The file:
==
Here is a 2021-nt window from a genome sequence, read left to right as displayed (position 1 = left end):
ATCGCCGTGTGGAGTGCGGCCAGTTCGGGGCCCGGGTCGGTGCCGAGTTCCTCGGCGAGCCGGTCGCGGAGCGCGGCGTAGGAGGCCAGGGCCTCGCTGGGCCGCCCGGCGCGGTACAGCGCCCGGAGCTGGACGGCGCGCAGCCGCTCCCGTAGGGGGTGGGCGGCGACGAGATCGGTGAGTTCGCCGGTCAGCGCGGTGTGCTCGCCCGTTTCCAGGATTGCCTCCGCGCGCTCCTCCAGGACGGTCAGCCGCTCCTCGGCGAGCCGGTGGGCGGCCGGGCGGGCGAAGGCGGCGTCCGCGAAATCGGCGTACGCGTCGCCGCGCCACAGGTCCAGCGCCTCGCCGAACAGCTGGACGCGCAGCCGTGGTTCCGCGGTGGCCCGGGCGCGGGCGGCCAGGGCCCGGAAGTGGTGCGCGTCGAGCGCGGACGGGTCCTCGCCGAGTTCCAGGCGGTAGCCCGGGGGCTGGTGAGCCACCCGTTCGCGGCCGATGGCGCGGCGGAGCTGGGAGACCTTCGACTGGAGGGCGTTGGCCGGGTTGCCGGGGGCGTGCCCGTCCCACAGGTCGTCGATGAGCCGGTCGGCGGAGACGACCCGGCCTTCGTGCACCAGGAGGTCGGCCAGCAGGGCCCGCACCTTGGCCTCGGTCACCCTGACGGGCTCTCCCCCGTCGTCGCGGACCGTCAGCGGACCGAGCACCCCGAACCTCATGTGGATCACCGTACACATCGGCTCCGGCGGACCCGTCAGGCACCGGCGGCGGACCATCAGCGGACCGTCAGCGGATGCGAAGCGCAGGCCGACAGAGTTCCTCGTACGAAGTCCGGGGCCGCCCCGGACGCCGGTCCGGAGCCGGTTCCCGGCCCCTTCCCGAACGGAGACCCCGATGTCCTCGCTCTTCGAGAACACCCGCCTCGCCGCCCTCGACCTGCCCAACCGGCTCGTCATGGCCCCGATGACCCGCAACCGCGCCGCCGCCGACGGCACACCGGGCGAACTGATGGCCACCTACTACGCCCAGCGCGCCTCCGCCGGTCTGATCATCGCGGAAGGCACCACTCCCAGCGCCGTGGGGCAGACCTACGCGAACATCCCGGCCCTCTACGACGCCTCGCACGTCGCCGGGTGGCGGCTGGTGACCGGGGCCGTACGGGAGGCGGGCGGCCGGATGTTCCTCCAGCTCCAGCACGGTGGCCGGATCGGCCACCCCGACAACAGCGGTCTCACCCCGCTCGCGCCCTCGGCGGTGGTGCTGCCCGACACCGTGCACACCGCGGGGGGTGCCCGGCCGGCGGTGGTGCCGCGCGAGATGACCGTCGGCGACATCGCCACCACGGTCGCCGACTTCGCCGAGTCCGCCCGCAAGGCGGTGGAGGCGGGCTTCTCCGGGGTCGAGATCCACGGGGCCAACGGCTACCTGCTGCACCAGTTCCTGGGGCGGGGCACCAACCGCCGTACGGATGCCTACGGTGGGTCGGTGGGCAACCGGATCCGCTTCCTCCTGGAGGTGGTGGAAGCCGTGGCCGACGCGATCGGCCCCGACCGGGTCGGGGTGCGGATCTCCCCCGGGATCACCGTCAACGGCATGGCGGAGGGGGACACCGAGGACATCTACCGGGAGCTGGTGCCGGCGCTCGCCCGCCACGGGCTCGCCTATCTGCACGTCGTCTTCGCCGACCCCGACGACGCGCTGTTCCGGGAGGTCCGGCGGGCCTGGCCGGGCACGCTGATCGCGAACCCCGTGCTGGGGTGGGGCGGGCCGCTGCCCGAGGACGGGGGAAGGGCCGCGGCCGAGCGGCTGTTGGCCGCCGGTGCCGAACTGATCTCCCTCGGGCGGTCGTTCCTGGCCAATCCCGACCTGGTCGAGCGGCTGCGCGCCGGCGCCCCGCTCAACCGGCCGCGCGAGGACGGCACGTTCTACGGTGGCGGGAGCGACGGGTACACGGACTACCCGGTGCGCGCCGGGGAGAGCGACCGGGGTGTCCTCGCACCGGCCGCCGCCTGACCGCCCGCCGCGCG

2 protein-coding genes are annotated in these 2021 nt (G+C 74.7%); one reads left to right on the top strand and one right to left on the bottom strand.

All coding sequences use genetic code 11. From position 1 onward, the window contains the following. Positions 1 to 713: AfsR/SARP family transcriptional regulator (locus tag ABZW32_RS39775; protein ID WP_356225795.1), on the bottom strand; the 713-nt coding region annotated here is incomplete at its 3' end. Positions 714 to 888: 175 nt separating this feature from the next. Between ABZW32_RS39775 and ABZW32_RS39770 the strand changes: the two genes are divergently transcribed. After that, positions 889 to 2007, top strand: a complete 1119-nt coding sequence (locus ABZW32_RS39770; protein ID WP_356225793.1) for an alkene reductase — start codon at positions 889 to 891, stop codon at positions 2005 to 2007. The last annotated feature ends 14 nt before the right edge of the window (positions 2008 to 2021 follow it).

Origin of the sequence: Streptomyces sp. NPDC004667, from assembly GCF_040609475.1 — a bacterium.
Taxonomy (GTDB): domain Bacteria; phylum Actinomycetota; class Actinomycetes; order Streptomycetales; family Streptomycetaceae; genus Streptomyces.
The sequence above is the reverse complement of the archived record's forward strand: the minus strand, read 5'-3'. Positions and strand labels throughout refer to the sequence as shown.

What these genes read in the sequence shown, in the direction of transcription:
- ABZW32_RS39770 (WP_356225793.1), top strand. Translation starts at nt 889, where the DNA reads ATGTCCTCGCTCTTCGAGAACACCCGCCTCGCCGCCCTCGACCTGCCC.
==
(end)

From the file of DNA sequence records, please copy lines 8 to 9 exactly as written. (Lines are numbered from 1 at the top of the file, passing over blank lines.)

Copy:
What these genes read in the sequence shown, in the direction of transcription:
- ABZW32_RS39770 (WP_356225793.1), top strand. Translation starts at nt 889, where the DNA reads ATGTCCTCGCTCTTCGAGAACACCCGCCTCGCCGCCCTCGACCTGCCC.